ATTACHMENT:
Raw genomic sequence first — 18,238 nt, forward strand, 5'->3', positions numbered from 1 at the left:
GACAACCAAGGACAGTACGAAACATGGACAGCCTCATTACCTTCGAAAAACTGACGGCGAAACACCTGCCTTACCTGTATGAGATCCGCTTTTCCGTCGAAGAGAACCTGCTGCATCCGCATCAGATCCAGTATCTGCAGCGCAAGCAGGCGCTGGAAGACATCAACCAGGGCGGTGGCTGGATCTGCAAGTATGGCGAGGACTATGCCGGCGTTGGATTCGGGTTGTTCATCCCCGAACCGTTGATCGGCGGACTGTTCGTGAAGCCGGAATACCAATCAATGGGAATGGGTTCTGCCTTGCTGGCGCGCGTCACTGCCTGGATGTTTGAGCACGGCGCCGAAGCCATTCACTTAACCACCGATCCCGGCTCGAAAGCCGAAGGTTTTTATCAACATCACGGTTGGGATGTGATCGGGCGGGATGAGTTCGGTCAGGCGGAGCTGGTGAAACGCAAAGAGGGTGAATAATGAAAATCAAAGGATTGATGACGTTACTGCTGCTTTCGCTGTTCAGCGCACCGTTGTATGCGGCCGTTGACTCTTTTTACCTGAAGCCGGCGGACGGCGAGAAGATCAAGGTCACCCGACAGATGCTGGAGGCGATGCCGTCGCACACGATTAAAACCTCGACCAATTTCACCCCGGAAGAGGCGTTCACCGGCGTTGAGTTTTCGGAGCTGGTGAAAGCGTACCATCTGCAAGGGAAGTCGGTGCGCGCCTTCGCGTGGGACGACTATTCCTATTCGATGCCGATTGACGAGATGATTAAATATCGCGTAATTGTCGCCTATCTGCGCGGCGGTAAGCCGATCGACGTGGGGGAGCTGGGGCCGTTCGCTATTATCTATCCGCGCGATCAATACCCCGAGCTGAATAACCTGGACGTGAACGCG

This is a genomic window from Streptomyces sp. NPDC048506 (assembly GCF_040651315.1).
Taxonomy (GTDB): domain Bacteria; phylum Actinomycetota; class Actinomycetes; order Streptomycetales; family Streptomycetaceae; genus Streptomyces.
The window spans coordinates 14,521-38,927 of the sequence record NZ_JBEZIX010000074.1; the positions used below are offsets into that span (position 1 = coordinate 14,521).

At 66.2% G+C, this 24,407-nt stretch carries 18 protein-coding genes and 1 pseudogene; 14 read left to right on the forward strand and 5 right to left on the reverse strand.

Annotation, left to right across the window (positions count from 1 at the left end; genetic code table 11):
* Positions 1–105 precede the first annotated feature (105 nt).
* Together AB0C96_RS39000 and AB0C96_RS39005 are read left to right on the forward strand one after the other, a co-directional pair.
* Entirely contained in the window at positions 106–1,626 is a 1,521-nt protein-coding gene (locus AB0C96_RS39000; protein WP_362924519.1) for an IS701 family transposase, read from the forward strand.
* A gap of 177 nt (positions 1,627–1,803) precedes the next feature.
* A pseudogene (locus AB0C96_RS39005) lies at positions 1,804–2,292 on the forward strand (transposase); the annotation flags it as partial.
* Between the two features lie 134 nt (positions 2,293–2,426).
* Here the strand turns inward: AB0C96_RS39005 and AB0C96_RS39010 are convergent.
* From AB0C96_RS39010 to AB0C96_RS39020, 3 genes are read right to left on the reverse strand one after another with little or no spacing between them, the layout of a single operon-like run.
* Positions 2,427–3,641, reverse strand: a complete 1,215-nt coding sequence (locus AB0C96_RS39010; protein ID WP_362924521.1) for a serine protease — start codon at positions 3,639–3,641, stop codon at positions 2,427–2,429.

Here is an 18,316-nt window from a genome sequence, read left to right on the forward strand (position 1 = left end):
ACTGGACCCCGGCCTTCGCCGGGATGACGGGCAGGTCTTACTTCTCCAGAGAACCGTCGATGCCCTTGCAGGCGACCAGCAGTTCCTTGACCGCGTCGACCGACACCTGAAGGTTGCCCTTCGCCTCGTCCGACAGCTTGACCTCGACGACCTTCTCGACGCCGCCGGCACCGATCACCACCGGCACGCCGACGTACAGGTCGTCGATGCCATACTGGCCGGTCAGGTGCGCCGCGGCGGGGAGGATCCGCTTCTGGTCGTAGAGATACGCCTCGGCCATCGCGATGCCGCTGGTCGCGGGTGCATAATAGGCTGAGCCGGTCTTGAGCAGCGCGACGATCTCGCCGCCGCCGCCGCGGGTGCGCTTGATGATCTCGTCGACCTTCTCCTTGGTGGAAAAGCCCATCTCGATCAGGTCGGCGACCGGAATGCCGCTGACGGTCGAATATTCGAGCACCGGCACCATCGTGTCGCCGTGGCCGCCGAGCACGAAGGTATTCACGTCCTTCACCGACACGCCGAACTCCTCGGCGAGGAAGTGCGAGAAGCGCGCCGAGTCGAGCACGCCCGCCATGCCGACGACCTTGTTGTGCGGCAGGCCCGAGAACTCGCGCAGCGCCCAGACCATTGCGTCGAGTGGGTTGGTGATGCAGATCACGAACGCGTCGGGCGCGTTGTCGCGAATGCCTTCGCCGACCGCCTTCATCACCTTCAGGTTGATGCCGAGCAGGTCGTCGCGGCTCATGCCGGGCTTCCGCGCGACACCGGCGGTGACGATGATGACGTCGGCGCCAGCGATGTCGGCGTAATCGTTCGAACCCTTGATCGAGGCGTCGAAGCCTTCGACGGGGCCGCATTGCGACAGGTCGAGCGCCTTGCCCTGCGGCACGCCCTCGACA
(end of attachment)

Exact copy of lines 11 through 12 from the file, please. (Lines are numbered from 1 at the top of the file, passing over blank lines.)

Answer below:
* A gap of 177 nt (positions 1,627–1,803) precedes the next feature.
* A pseudogene (locus AB0C96_RS39005) lies at positions 1,804–2,292 on the forward strand (transposase); the annotation flags it as partial.